I couldn’t stop thinking of M*A*S*H and all the helicopters buzzing around that show. I don’t know if I ever imagined being in one. WIthout doors, you’re only sort of partly “in” it – there’s always this sense of being outside of it at the same time. My photos are pretty terrible once we’re in the air because I was terrified I’d drop the phone into whatever abyss we were currently over.
The Canal locks are surprisingly narrow. In the museum the pictures of boats passing through the Canal in the Way-Back showed a ship of some sort with an expanse of water on either side. That’s not at all what it looks like today. The ships appear to need a good vaseline-ing to get through – which is why the Canal is being expanded at enormous cost.
The pilot buzzed down over the Chagres River, which was clean and green compared to the Canal. The Canal is constantly being dredged to make room for the monster cargo ships, but this river just looks like a paradise for a kayaking trip. With lots and lots of insect repellent. The pilot took us down close, tipping this way and that as we rounded curves. It is the first time I can remember really being afraid I would pee my pants.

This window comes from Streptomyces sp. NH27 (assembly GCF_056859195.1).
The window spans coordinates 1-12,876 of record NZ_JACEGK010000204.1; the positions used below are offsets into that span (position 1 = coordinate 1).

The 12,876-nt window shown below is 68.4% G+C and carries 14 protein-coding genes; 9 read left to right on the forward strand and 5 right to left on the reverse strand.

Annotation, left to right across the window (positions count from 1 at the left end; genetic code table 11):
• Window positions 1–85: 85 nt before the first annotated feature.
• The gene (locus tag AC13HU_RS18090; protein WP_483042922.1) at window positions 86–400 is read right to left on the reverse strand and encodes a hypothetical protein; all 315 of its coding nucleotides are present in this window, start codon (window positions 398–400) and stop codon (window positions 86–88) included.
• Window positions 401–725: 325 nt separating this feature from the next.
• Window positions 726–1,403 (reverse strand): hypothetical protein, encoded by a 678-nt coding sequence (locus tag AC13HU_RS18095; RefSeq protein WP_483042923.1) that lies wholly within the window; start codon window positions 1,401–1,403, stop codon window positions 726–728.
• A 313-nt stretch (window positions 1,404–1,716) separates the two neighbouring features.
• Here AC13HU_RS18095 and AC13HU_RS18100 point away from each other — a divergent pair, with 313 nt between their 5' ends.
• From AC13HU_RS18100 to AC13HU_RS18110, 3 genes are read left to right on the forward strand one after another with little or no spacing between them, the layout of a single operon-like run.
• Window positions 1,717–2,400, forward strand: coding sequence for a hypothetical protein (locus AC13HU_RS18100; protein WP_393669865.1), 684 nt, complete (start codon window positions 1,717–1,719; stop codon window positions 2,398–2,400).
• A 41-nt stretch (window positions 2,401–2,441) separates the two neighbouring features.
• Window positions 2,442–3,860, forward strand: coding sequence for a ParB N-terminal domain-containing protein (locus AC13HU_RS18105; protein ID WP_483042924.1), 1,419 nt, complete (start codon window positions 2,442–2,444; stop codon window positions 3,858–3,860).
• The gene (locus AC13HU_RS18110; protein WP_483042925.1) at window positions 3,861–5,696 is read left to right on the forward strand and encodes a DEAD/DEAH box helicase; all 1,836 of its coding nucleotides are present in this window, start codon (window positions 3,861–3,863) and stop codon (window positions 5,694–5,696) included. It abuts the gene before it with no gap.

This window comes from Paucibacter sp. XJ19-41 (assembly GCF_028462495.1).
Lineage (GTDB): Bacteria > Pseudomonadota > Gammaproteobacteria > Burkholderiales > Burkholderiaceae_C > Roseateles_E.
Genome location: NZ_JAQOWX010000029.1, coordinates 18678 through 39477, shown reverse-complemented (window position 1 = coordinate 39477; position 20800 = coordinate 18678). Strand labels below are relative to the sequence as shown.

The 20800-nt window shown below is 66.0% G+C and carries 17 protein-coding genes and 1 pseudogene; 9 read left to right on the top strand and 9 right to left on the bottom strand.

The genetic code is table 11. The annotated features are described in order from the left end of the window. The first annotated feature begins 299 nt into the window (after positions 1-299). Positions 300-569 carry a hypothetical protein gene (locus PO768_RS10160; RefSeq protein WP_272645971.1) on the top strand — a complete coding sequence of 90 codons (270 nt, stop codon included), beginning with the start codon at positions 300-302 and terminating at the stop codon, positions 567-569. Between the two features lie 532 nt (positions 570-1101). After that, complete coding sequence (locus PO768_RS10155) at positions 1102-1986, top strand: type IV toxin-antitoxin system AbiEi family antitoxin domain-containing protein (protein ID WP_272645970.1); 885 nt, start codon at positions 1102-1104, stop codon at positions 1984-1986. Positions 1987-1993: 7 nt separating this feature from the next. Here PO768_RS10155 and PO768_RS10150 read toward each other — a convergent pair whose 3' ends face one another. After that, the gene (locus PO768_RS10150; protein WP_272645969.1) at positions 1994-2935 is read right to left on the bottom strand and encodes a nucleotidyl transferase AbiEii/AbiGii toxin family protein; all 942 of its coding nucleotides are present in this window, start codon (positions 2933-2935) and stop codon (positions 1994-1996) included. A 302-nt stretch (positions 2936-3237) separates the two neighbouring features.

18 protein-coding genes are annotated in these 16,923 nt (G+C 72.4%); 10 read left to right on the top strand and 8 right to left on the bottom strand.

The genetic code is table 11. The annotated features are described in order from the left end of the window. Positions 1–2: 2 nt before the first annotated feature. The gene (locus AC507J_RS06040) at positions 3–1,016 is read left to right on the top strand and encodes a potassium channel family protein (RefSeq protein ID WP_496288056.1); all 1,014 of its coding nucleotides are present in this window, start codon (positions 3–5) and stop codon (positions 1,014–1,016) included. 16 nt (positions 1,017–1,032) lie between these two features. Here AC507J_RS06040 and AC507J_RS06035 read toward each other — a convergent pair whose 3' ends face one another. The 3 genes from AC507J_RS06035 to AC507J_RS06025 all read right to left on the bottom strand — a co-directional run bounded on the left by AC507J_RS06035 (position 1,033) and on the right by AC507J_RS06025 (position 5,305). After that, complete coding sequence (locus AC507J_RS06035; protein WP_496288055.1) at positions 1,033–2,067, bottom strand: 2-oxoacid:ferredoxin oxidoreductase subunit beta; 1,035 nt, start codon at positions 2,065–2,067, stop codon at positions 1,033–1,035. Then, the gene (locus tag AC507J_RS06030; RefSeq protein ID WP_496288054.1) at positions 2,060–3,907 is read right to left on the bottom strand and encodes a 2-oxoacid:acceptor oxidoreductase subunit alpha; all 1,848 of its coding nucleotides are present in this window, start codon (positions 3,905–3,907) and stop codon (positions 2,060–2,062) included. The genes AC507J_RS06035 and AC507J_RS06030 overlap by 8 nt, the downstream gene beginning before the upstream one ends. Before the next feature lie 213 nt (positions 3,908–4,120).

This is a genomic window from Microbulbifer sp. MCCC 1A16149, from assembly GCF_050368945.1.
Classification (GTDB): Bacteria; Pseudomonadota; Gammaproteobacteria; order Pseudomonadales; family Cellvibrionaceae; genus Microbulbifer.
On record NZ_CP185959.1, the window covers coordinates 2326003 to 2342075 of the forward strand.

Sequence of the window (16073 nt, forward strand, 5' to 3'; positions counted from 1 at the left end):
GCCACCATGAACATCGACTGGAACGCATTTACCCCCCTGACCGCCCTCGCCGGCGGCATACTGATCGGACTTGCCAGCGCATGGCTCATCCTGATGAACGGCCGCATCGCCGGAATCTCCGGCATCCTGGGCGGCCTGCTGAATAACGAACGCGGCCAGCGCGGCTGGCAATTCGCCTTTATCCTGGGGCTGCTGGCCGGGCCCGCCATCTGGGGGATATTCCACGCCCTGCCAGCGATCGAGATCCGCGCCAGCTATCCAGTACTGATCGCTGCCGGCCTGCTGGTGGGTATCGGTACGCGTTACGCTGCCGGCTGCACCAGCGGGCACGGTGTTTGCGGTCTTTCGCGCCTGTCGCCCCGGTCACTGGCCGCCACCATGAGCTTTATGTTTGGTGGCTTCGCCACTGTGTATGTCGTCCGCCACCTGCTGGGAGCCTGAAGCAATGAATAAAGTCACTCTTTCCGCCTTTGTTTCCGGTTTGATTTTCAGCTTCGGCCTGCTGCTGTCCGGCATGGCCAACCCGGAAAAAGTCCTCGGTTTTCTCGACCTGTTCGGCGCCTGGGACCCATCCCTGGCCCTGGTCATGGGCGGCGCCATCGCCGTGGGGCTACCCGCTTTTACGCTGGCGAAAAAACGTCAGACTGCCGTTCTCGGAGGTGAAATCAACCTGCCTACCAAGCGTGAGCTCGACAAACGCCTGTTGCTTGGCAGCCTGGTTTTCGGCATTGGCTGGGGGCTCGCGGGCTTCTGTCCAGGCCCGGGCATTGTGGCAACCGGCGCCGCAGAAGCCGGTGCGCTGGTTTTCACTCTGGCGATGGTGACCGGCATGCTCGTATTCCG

What seems like unending green gives way to Panama City pretty rapidly. Architects with storey complexes seem to have made themselves very comfortable here. There are hundreds of skyscrapers, lots of them tiny pencil-thin ones. There’s a Trump Tower, of course, but me and my Latino brethren hate him now, so the pilot and I laughed at his poor politics, ostentatious design and fakey hair. Then we buzzed one that looks like a double helix:
I can just imagine the people in the BBVA building, rolling their eyes at the panicky tourist passing by gripping her camera as if it were likely to squirt out of her hands. The helicopter was a wicked-cool experience and left me high on adrenaline for a couple hours afterward. The seatbelt was fundamental, as was the very experienced, calm, fun pilot, Al at Helipan. Fully recommended!